• Separate very ripe fruit from fruit that isn’t as ripe. Store fruits and vegetables in different bins.
  • Wash berries just before eating to prevent mold.
  • Rather than keeping a fruit bowl out, take what you’ll eat for the day out of the fridge in the morning if you like your fruit at room temperature.
  • Consider using storage containers designed to help extend the life of your produce. Make sure the containers used are safe for heating and cooling.
  • If you don’t have time to eat it, freeze it! Continue reading below to learn more.
  • Produce past its prime may still be fine for cooking. Chop it up and combine with the random assortment of ingredients in your fridge to make sauces, smoothies, soup, stock, frittatas, casseroles and more.

Smart Prep: Prep Now, Eat Later

Prepare perishable foods soon after shopping. You’ll make it easier to whip up meals later in the week, saving time, effort and money.

  • freeze-it-thumbnailWhen you get home from the store, wash, dry, chop, dice, slice and place your fresh food items in clear storage containers for snacks, easy cooking and use throughout the month.
  • Remember to label your frozen food to avoid any future Unidentified Frozen Object incident.
  • Freeze food such as bread that you know you won’t be able to eat in time, and visit your freezer often. Learn more: Guide to Freezing Fruits & Vegetables Adobe Icon or Save the Food: The Art of Freezing.

Smart Saving: Eat What You Buy

Be mindful of old ingredients and leftovers you need to use up. Learn how to correctly interpret food date labels.

  • Move food that’s likely to spoil soon to the front of the shelf or a designated “eat now” area each week. Use this “Eat Me First” sign to create a designated area and remind yourself to use up the food here first.
  • Have an “eat the leftovers” night once or twice a week. You can experiment with different recipes, find a new favorite dish and prevent food waste in the process.
  • Use the Ikea effect. People tend to like things they helped make, and children are no different. So, involve your kids in cooking.
  • The Ikea effect can also extend to gardening or visiting farms or the local farmers’ market. Kids who are involved in growing fruits and vegetables are more likely to eat them. Give your child an appreciation and respect for the resources required to bring food to the table, and you’ll have less cleaning to do as a result.
  • There are many apps and websites out there that provide suggestions for using food past its prime and the random assortment of leftover ingredients you may have on hand. Employ that use-it-up mindset to prevent food waste. Resources include, but are not limited to the following:

Understand Expiration Date Labels

An estimated 90% of Americans prematurely discard food due to confusion over the meaning of date labels (e.g., “sell by,” “best if used by,” “expires,” etc.), according to a 2013 study by Harvard Law School and the Natural Resources Defense Council (NRDC). In reality, these food date labels aren’t federally regulated, except in the case of some infant formula, and only serve as manufacturer suggestions for peak quality. This is what date-labeling phrases really mean, according to the USDA Food Safety & Inspection Service:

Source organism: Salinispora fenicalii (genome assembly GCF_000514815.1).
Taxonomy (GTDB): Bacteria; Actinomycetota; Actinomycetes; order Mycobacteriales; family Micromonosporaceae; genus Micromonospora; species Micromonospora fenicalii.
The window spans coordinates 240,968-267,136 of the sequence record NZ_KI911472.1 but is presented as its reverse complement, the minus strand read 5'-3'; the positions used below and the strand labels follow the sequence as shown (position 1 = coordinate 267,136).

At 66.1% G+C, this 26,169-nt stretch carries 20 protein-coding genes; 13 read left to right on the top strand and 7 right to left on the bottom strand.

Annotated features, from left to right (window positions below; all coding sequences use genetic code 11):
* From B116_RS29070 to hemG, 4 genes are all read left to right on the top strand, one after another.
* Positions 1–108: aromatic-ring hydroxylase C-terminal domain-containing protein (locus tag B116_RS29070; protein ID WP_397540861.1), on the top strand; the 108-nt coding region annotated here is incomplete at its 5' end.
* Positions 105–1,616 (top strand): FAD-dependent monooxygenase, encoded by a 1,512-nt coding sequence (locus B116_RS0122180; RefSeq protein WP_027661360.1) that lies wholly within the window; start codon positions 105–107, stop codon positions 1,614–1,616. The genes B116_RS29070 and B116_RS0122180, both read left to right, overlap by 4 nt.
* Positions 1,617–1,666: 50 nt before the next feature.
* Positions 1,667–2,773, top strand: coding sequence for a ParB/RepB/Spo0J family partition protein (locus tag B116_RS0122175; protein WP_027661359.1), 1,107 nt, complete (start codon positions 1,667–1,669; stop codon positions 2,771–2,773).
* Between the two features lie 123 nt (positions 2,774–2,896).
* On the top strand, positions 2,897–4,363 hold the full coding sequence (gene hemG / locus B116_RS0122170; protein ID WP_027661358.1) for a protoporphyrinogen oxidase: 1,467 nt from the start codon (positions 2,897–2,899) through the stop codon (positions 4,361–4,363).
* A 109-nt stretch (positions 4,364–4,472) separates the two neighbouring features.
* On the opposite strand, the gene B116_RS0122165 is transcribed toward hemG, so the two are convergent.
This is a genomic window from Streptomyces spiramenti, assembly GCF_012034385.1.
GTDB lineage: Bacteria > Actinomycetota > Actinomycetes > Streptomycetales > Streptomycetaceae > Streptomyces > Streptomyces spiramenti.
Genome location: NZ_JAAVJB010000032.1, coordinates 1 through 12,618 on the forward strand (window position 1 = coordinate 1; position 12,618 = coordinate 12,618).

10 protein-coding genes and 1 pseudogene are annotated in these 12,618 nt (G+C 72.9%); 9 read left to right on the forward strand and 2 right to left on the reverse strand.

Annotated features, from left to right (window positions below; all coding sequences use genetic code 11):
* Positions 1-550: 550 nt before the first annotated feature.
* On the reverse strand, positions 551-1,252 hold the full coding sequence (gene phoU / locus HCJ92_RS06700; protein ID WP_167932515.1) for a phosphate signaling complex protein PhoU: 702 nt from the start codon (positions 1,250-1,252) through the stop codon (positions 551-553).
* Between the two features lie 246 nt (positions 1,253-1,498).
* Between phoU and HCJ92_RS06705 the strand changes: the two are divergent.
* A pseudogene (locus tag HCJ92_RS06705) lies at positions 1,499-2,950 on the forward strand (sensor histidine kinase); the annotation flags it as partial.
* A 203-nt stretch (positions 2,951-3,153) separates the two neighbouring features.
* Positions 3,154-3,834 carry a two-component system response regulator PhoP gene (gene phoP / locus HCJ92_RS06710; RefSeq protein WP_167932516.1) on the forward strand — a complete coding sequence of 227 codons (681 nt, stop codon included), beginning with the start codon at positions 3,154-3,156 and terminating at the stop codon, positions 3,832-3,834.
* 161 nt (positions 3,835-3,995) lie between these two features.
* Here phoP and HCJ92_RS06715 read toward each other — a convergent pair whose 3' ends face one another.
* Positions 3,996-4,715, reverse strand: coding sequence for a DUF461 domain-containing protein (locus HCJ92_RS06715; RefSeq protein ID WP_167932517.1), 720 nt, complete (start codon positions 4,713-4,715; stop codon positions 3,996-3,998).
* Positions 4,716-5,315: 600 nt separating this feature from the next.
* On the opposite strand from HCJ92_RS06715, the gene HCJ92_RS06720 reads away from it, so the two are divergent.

• “Best if Used By/Before” indicates when a product will be of best flavor or quality. It is not a purchase or safety date.
  • “Sell-By” date tells the store how long to display the product for sale for inventory management. It is not a safety date.
  • “Use-By” date is the last date recommended for the use of the product while at peak quality. It is not a safety date except for when used on infant formula.

You have the consumer power to make a difference with each purchase you make. Smart shopping is an easy thing we can do to significantly reduce the amount of waste sent to landfills. Through smart shopping, you can advocate for higher standards, persuade producers to cut unnecessary packing and more. All it takes is making simple behavior chances like consciously choosing sustainable products/less packaging when we shop.

Start by asking yourself these questions:

  • Do I really need this product?
  • Is there too much packaging?
  • Where was this product made, and can I purchase a similar product that is locally sourced?
  • Can this product be reused, composted and/or safely recycled?
  • Does this product promote higher socio-economic and environmental standards?

What makes a product sustainable? 

Green-Labels-ExamplesChoosing a sustainable product isn’t always easy. We don’t always take, or have, the time to read through product labels, let alone check the “green” certifications and labels out there, before purchasing a product. The U.S. EPA is in the process of working with private sector standards developers to create ecolabels and standards for greener products. In general, sustainable products are those products that provide environmental, social and economic benefits while protecting public health and environment over their whole life cycle, from the extraction of raw materials until the final disposal.

Some recognizable green labels include: the recycling symbol, Energy Star, USDA Organic, Smart Choice, Biodegradable Products Institute (BPI) Certified, Green Seal Certified, Whole Trade Guarantee, Fair Trade Certified, Forest Stewardship Council Certified, LEED or Green Building Certified, and Electronic Product Environmental Assessment Tool (EPEAT). For more information on these and other ecolabels, visit U.S. Ecolabel Index.

Buying Recycled Content Products